Author: Sogyal Rinpoche
41. "Hesitancy is the surest destroyer of talent. One cannot be timorous and reticent, one must be original and loud. New metaphors, new rhythms, new expressions of emotion can only spring from unhindered gall. Nothing should interfere with that intuition--not the fear of appearing stupid, nor of offending somebody, nor jeopardizing publication, nor being trivial. The intuition must be as unhindered as a karate chop."
Author: Stephen Dobyns
42. "I would not choose to live in any age but my own; advances in medicine alone, and the consequent survival of children with access to these benefits, should preclude any temptation to trade for the past. But we cannot understand history if we saddle the past with pejorative categories based on our bad habits for dividing continua into compartments of increasing worth towards the present. These errors apply to the vast paleontological history of life, as much as to the temporally trivial chronicle of human beings. I cringe every time I read that this failed business, or that defeated team, has become a dinosaur is succumbing to progress. Dinosaur should be a term of praise, not opprobrium. Dinosaurs reigned for more than 100 million years and died through no fault of their own; Homo sapiens is nowhere near a million years old, and has limited prospects, entirely self-imposed, for extended geological longevity."
Author: Stephen Jay Gould
43. "Life lived in the absence of the psychedelic experience that primordial shamanism is based on is life trivialized, life denied, life enslaved to the ego."
Author: Terence McKenna
44. "Baptizing all containers with an orifice that appeals to their cock is the trivial pursuit of little boys" (23)(rbt: every "boy" i know has done this at least 15 times -- why?)"
Author: Tony Duvert
45. " and by a change came: I started to muse about the shape of my nose. I put my trivial surroundings aside and mused more and more about myself, and I found this to be a bewitching occupation. I stopped asking and longed instead to speak of my thoughts and feelings. Alas, there was no one besides myself who found me interesting."
Author: Tove Jansson
46. "Is it - I'm not certain - possible to love someone if your first interest is the use you can make of him? Doesn't the gainful motive, and the guilt accruing to it, halt the progression of other emotions? It can be argued that even the most decently coupled people were initially magnetized by the mutual-exploitation principle - sex, shelter, appeased ego; but still that is trivial, human: the difference between that and truly using another person is the difference between edible mushrooms and the kind that kill: Unspoiled Monsters."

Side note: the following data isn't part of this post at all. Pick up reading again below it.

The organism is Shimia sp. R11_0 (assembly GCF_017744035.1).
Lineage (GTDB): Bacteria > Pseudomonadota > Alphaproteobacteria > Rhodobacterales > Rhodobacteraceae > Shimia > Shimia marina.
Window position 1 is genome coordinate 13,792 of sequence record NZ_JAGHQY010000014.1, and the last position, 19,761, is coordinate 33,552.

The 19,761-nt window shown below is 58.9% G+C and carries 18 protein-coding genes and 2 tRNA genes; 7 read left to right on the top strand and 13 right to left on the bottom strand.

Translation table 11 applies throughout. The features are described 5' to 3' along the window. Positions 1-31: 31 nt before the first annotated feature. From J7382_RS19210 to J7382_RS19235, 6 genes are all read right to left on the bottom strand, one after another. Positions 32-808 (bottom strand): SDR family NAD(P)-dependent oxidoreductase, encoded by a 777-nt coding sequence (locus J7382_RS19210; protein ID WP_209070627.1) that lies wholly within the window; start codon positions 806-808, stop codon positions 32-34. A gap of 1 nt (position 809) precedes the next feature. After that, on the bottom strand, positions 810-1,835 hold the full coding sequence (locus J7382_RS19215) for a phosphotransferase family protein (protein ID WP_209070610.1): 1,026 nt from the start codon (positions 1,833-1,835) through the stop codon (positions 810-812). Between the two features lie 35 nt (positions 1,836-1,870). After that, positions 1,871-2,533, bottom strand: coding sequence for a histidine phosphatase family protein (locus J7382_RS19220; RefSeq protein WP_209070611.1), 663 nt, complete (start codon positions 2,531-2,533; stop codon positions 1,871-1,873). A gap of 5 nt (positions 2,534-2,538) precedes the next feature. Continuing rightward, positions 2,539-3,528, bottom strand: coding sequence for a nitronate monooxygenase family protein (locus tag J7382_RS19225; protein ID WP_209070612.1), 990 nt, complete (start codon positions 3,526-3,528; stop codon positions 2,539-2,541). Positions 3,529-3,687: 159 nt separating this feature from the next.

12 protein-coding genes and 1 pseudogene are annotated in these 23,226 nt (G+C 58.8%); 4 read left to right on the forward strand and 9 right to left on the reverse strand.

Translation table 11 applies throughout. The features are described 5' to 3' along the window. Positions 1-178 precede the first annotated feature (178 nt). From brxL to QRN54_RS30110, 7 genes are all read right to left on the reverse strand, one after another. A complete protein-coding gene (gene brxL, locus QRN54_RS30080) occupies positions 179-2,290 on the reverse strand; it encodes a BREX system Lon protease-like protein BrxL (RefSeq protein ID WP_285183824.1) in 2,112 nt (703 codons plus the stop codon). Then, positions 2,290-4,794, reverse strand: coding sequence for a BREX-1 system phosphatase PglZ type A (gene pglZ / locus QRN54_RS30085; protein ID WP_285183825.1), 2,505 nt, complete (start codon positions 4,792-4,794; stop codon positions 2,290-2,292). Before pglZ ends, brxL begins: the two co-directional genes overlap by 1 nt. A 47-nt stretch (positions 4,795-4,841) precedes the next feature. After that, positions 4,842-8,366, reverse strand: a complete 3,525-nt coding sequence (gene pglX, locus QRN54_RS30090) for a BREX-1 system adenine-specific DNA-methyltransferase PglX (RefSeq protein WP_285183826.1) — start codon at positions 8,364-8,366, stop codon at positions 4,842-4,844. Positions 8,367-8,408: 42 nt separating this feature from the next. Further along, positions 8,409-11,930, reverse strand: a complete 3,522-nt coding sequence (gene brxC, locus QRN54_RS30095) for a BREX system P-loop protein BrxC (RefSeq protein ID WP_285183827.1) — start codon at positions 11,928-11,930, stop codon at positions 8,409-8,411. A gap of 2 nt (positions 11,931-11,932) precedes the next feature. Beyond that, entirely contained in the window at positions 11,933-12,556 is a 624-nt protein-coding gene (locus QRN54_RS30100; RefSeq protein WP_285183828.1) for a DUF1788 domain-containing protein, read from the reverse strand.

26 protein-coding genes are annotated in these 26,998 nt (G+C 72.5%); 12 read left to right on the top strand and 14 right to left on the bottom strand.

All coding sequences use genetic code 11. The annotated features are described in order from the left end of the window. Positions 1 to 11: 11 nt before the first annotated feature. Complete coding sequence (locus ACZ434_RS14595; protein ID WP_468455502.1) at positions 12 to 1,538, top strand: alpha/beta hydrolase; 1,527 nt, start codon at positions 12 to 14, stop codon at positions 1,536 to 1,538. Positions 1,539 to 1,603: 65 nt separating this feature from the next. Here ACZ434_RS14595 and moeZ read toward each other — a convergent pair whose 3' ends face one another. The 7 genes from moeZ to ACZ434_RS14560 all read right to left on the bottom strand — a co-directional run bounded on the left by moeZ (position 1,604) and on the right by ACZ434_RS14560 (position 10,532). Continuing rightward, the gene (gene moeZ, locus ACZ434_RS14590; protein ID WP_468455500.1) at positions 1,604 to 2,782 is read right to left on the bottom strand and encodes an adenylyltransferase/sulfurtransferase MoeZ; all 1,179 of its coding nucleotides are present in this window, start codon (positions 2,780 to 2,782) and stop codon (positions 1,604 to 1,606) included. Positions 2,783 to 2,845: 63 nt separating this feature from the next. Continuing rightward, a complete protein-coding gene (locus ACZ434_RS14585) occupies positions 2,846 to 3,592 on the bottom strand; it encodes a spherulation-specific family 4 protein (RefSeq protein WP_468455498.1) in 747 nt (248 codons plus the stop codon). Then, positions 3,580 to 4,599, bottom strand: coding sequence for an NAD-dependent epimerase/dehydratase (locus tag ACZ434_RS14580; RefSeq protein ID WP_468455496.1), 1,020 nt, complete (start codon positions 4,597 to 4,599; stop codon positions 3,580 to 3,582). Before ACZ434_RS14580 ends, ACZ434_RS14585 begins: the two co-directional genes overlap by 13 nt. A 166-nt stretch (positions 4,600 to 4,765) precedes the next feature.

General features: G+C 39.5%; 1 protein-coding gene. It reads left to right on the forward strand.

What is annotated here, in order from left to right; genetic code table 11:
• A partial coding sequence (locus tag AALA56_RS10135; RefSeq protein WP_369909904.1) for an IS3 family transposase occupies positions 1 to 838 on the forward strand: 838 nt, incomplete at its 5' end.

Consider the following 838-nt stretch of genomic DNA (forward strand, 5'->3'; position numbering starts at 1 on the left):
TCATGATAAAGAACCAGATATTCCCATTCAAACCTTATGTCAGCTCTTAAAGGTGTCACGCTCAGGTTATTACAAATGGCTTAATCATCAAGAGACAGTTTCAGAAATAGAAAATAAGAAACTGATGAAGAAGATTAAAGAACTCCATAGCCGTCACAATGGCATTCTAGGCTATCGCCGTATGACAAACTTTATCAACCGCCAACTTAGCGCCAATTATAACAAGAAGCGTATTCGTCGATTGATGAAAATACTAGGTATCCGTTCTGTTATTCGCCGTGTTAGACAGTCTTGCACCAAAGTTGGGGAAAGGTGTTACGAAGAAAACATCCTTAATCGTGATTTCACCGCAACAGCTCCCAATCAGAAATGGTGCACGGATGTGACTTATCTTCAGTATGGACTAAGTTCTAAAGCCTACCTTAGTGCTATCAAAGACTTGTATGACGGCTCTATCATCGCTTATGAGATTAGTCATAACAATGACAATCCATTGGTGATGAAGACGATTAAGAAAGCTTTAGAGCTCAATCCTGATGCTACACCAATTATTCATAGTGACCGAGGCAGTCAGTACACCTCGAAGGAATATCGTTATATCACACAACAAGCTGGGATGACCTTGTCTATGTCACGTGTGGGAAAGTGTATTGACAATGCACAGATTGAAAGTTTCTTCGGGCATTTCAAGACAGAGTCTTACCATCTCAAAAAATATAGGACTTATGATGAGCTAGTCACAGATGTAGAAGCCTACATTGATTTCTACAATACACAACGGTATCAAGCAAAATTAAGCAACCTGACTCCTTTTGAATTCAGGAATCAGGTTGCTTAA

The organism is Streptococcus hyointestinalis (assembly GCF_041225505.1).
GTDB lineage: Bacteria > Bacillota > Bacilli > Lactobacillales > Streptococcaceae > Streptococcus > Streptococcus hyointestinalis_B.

Author: Truman Capote
47. "Therefore I would ask you to write all kinds of books, hesitating at no subject however trivial or however vast. By hook or by crook, I hope that you will possess yourselves of money enough to travel and to idle, to contemplate the future or the past of the world, to dream over books and loiter at street corners and let the line of thought dip deep into the stream. For I am by no means confining you to fiction. If you would please me - and there are thousands like me - you would write books of travel and adventure, and research and scholarship, and history and biography, and criticism and philosophy and science. By so doing you will certainly profit the art of fiction. For books have a way of influencing each other. Fiction will be much the better for standing cheek by jowl with poetry and philosophy."
Author: Virginia Woolf
48. "And since a novel has this correspondence to real life, its values are to some extent those of real life. But it is obvious that the values of women differ very often from the values which have been made by the other sex; naturally this is so. Yet is it the masculine values that prevail. Speaking crudely, football and sport are "important"; the worship of fashion, the buying of clothes "trivial." And these values are inevitably transferred from life to fiction. This is an important book, the critic assumes, because it deals with war. This is an insignificant book because it deals with the feelings of women in a drawing-room."
Author: Virginia Woolf
49. "Between friends differences in taste or opinion are irritating in direct proportion to their triviality."
Author: W. H. Auden
50. "He was occupied with the forming of a pattern out of the manifold chaos of life, and the materials with which he worked seemed to make preoccupation with pigments and words very trivial. Lawson had served his turn. Philip's friendship with him had been a motive in the design he was elaborating: it was merely sentimental to ignore the fact that the painter was of no further interest to him."
Author: W. Somerset Maugham

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Night, when words fade and things come alive. When the destructive analysis of day is done, and all that is truly important becomes whole and sound again."
Author: Antoine De Saint Exupéry